by Steven Ertelt
March 17, 2006
Montgomery, AL (LifeNews.com) — Pro-life lawmakers failed Thursday to get the state Senate to pull an unborn victims bill from committee and place it another committee that will vote on it. The procedural failure may wind up becoming an election issue this November as Democratic gubernatorial candidate Lucy Baxley ruled the bill couldn’t be brought up.
Sen. Hank Erwin, a Republican, tried to bring the bill out of the Senate Judiciary Committee, where it has been sitting for two months without a vote. The committee has buried the measure in previous legislative sessions.
The bill gives an added measure of justice for pregnant women and their unborn children by allowing prosecutors to charge criminals with two crimes and not just one when they attack a pregnant mother and kill or injure the baby as well.
Senate rules allow a bill to be removed from committee and placed it another one when there has been no action on a bill for six days.
Lt. Gov. Lucy Baxley ruled the bill couldn’t be pulled from committee because she determined "action" meant a public hearing. The committee held a hearing on the bill but won’t vote on it.
Erwin called on the Senate to overrule Baxley’s ruling and senators supporter him on a 17-12 vote, which was one shy of the 18 needed to overrule Baxley and move the bill.
As a result, the measure may very well be dead for this legislative session.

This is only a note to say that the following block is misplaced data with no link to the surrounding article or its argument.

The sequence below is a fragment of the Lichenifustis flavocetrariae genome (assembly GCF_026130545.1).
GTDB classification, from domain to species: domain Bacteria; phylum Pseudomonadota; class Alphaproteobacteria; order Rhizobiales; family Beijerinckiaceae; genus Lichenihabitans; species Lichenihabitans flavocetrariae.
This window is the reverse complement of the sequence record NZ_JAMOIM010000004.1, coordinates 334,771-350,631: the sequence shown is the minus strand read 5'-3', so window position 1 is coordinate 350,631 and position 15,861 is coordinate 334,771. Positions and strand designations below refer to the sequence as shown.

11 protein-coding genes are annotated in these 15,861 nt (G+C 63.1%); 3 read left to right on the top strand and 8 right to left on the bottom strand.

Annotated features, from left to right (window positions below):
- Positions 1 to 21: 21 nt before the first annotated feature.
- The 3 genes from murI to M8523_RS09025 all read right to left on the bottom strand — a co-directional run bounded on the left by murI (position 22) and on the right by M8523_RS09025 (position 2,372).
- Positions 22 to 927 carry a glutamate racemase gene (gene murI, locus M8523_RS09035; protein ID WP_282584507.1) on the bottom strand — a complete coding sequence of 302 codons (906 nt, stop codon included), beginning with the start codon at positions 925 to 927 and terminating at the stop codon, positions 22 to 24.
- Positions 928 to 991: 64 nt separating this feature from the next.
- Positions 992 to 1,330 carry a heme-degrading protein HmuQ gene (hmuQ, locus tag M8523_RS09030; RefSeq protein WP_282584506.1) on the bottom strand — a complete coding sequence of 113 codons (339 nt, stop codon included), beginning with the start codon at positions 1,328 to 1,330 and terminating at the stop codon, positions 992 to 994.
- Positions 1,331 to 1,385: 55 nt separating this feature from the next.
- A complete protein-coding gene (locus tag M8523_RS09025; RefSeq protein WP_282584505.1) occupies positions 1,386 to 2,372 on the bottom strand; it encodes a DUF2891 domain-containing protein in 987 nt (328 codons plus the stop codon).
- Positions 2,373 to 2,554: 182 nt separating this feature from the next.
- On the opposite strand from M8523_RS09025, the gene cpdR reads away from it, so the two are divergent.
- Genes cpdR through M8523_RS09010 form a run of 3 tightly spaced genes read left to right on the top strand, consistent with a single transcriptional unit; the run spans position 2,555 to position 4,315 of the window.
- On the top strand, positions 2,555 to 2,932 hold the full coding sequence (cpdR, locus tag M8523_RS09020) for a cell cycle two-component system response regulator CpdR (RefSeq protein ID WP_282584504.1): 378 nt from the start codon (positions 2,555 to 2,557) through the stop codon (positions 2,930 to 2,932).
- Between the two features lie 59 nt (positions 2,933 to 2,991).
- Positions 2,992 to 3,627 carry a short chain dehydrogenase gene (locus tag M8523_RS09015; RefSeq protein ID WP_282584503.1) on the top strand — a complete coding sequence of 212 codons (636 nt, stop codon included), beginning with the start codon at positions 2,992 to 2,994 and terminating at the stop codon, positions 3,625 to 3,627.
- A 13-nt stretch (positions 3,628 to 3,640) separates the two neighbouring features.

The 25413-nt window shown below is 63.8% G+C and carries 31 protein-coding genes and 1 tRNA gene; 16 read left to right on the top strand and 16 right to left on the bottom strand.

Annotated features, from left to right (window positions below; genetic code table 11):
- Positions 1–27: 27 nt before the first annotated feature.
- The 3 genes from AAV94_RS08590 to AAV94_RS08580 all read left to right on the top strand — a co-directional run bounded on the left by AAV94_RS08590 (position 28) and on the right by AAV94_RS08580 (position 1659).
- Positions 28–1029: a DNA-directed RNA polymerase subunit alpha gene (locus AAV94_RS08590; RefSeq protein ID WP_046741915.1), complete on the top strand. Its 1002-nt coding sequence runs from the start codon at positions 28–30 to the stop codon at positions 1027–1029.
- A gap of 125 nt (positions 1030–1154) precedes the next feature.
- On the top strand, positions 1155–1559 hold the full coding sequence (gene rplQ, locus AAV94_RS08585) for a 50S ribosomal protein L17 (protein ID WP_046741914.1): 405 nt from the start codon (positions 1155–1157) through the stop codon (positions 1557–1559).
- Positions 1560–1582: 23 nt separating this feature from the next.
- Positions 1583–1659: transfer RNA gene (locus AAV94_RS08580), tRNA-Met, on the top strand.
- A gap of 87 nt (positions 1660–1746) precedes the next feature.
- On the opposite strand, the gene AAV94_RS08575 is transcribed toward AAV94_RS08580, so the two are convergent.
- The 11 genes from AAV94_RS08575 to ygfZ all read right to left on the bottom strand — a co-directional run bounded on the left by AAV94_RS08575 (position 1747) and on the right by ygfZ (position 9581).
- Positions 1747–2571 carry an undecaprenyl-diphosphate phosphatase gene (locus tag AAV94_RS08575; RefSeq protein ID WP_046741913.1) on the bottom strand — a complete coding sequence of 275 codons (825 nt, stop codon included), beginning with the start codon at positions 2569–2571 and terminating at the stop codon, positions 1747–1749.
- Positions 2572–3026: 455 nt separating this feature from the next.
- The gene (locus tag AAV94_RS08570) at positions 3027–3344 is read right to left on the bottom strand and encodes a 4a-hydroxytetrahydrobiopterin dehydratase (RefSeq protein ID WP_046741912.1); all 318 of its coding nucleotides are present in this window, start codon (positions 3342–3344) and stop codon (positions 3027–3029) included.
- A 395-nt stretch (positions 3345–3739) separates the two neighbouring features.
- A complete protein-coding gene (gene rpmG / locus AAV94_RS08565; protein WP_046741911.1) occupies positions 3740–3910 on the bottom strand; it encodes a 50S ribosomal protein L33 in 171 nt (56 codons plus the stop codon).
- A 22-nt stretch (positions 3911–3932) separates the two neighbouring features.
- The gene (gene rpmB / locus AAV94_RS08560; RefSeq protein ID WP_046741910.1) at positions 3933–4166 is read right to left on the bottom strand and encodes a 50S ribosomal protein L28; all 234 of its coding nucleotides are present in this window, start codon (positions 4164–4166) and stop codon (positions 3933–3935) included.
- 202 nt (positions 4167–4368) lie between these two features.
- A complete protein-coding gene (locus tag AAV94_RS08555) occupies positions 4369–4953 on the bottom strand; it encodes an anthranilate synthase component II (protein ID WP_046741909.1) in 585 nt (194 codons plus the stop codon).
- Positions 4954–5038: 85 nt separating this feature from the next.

Sen. Bradley Byrne, a Republican, said he expected Baxley’s ruling to be used in the upcoming gubernatorial elections.
"You can count on it — probably in the governor’s race," he told the Associated Press.
But Baxley told AP she thought it was unfair to pin the blame on her.
"I felt like there was a little politics in it to act like I was opposing the bill itself," she said.
The House approved the measure, which has the backing of Roger Parker, the father of Brandy Parker, who was murdered last July in Albertville when she was eight months pregnant.
Prosecutors could not hold the assailant responsible for the death of the baby, Parker’s grandchild, because the state did not have an unborn victims law.
"Mr. Smitherman just refuses to put it on an agenda for a vote," Parker said of State Sen. Rodger Smitherman, a Democrat from Birmingham, who chairs the judicial panel.
With his daughter and grandson’s death and a 97-0 vote in the House, Parker told the Times he thought that would be enough to move it through the Senate.
"I thought that would be enough to push it through, but that’s not the case," he said.
Governor Bob Riley testified in favor of the bill and told committee members that if it was allowed to receive a vote, he was sure it would pass through the Senate unanimously.
"It would be a shame to see it locked down again in the Senate committee," Riley said at the time.
The Alabama District Attorneys Association announced earlier this month that it supports the measure too.